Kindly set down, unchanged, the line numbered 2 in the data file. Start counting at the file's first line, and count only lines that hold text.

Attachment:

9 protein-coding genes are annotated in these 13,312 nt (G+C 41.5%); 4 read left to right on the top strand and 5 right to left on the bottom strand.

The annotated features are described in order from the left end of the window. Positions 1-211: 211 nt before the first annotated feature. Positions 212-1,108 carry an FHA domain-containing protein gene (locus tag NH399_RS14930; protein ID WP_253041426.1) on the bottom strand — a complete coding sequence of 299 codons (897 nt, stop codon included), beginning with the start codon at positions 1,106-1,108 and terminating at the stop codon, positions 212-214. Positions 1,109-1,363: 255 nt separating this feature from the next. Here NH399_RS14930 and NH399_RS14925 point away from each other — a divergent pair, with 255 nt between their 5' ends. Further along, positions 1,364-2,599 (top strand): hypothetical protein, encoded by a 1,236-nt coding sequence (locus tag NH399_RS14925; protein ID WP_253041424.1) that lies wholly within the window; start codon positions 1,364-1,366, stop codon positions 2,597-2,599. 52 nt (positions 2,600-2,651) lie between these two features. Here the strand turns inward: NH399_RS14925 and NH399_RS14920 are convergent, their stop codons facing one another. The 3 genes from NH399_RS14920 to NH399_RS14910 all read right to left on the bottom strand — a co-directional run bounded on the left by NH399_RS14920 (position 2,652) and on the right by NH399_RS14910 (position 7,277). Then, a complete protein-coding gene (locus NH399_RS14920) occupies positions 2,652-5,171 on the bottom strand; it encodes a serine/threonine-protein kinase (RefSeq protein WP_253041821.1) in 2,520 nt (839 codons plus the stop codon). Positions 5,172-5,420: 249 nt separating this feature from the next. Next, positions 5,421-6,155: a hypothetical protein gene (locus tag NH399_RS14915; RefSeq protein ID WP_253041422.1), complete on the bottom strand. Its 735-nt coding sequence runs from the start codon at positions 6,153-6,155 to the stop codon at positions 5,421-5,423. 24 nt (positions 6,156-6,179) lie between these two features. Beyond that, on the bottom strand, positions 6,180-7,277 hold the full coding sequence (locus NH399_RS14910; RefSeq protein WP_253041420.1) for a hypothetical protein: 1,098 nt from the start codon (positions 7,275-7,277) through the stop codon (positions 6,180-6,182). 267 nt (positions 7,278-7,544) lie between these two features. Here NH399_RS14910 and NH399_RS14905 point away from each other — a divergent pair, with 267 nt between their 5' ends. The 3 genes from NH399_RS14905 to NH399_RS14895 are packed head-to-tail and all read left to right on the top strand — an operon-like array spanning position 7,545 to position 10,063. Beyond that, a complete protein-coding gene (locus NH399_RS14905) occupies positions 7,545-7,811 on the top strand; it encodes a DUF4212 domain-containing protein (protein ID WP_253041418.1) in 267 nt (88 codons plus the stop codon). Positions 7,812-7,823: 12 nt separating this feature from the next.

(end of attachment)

The annotated features are described in order from the left end of the window. Positions 1-211: 211 nt before the first annotated feature. Positions 212-1,108 carry an FHA domain-containing protein gene (locus tag NH399_RS14930; protein ID WP_253041426.1) on the bottom strand — a complete coding sequence of 299 codons (897 nt, stop codon included), beginning with the start codon at positions 1,106-1,108 and terminating at the stop codon, positions 212-214. Positions 1,109-1,363: 255 nt separating this feature from the next. Here NH399_RS14930 and NH399_RS14925 point away from each other — a divergent pair, with 255 nt between their 5' ends. Further along, positions 1,364-2,599 (top strand): hypothetical protein, encoded by a 1,236-nt coding sequence (locus tag NH399_RS14925; protein ID WP_253041424.1) that lies wholly within the window; start codon positions 1,364-1,366, stop codon positions 2,597-2,599. 52 nt (positions 2,600-2,651) lie between these two features. Here the strand turns inward: NH399_RS14925 and NH399_RS14920 are convergent, their stop codons facing one another. The 3 genes from NH399_RS14920 to NH399_RS14910 all read right to left on the bottom strand — a co-directional run bounded on the left by NH399_RS14920 (position 2,652) and on the right by NH399_RS14910 (position 7,277). Then, a complete protein-coding gene (locus NH399_RS14920) occupies positions 2,652-5,171 on the bottom strand; it encodes a serine/threonine-protein kinase (RefSeq protein WP_253041821.1) in 2,520 nt (839 codons plus the stop codon). Positions 5,172-5,420: 249 nt separating this feature from the next. Next, positions 5,421-6,155: a hypothetical protein gene (locus tag NH399_RS14915; RefSeq protein ID WP_253041422.1), complete on the bottom strand. Its 735-nt coding sequence runs from the start codon at positions 6,153-6,155 to the stop codon at positions 5,421-5,423. 24 nt (positions 6,156-6,179) lie between these two features. Beyond that, on the bottom strand, positions 6,180-7,277 hold the full coding sequence (locus NH399_RS14910; RefSeq protein WP_253041420.1) for a hypothetical protein: 1,098 nt from the start codon (positions 7,275-7,277) through the stop codon (positions 6,180-6,182). 267 nt (positions 7,278-7,544) lie between these two features. Here NH399_RS14910 and NH399_RS14905 point away from each other — a divergent pair, with 267 nt between their 5' ends. The 3 genes from NH399_RS14905 to NH399_RS14895 are packed head-to-tail and all read left to right on the top strand — an operon-like array spanning position 7,545 to position 10,063. Beyond that, a complete protein-coding gene (locus NH399_RS14905) occupies positions 7,545-7,811 on the top strand; it encodes a DUF4212 domain-containing protein (protein ID WP_253041418.1) in 267 nt (88 codons plus the stop codon). Positions 7,812-7,823: 12 nt separating this feature from the next.